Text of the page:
WASHINGTON, March 14 (Xinhua) -- Two fossils believed to the world's oldest known plant-like life have been found in India, indicating that advanced multicellular life evolved much earlier than previously thought, a new study said Tuesday.
The fossils resembling probable red algae were unearthed in 1.6-billion-year-old sedimentary rocks at Chitrakoot in central India, according to the study published in the open access journal PLOS Biology.
The oldest known red algae before the present discovery are 1.2 billion years old.
The researchers said that one of the fossils is thread-like while the other one has complex, fleshy structures.
The scientists were also able to see distinct inner cell structures and so-called cell fountains, the bundles of packed and splaying filaments that form the body of the fleshy forms and are characteristic of red algae.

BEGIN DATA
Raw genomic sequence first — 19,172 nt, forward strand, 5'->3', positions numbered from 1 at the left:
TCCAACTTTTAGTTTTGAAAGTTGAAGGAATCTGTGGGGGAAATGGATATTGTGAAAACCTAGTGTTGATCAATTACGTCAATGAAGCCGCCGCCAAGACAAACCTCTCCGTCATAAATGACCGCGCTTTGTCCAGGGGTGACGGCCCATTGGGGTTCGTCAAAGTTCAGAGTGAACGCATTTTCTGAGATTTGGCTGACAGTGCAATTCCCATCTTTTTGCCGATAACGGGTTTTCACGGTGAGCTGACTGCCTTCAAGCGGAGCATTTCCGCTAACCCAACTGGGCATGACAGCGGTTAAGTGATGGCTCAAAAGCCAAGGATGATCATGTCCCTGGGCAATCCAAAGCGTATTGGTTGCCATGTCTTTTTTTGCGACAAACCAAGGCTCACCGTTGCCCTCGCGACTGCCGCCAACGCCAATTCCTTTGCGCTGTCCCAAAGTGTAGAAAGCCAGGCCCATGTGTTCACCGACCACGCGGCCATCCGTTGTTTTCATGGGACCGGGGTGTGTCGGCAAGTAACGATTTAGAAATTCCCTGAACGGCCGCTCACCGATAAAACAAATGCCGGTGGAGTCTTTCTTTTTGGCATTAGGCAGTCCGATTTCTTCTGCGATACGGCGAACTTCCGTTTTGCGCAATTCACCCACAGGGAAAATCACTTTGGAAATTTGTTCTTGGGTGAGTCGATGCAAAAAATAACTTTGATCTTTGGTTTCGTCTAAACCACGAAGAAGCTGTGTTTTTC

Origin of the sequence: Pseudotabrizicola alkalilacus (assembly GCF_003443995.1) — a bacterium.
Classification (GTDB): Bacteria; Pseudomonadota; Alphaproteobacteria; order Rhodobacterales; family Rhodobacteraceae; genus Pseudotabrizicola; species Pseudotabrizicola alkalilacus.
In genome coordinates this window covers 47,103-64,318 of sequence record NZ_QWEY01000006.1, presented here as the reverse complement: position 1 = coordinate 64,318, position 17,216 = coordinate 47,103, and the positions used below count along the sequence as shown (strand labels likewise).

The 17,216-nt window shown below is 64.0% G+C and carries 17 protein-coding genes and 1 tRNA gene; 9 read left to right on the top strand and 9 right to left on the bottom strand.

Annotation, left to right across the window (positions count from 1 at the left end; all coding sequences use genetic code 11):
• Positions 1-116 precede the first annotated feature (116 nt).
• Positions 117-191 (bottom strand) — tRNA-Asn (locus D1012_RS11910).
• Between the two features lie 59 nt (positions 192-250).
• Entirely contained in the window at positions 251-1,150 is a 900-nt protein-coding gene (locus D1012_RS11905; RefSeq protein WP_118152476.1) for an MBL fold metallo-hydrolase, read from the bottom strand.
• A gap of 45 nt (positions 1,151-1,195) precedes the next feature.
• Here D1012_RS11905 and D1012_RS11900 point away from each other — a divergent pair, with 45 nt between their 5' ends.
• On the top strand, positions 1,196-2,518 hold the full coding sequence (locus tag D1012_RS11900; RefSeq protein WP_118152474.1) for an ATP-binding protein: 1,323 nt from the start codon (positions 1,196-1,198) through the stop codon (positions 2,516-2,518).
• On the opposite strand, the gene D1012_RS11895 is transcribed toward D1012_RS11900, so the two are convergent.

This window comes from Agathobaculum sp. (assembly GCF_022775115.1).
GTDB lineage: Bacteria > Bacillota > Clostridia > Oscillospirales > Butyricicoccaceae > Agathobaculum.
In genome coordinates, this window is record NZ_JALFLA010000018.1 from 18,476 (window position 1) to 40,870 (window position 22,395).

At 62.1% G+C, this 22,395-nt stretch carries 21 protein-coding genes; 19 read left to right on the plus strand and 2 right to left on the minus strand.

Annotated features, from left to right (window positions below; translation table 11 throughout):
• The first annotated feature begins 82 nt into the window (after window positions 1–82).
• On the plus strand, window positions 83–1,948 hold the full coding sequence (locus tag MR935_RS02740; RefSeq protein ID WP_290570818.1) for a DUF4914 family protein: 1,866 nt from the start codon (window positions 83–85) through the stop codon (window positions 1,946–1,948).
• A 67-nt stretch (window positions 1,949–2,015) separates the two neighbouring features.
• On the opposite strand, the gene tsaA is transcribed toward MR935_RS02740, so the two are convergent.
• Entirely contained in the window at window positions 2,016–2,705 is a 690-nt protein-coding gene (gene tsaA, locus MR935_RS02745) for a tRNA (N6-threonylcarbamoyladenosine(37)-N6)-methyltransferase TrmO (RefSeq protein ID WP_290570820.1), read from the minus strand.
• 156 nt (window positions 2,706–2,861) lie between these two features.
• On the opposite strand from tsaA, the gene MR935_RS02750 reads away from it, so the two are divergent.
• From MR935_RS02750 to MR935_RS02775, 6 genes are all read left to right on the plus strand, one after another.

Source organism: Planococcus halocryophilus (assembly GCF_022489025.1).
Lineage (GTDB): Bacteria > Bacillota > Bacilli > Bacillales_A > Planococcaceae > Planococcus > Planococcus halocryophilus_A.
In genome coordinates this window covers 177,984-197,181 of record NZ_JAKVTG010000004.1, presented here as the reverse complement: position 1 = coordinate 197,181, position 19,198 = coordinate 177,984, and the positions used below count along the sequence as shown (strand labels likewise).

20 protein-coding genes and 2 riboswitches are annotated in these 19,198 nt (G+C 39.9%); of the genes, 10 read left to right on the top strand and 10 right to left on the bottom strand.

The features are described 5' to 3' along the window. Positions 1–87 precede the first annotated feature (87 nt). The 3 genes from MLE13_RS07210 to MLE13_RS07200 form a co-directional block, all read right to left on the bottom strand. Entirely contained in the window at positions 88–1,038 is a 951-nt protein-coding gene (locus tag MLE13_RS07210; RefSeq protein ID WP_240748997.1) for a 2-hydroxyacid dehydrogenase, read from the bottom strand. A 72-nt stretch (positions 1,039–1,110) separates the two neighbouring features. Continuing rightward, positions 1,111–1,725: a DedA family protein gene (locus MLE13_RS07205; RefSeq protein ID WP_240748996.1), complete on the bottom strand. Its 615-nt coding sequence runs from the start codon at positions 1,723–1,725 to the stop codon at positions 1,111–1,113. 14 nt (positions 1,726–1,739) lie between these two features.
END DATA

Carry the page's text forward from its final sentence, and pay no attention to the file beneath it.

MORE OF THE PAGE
"You cannot be a hundred percent sure about material this ancient, as there is no DNA remaining, but the characters agree quite well with the morphology and structure of red algae," said study author Stefan Bengtson, professor of the Swedish Museum of Natural History.
The earliest traces of life on Earth are at least 3.5 billion years old and these single-celled organisms, unlike eukaryotes, lack nuclei and other organelles.
Large multicellular eukaryotic organisms became common much later, about 600 million years ago, near the transition to the Phanerozoic Era, the "time of visible life."
The Indian fossils, by far the oldest plant-like fossils ever found, suggested that the early branches of the tree of life need to be recalibrated.
"The 'time of visible life' seems to have begun much earlier than we thought," Bengtson added.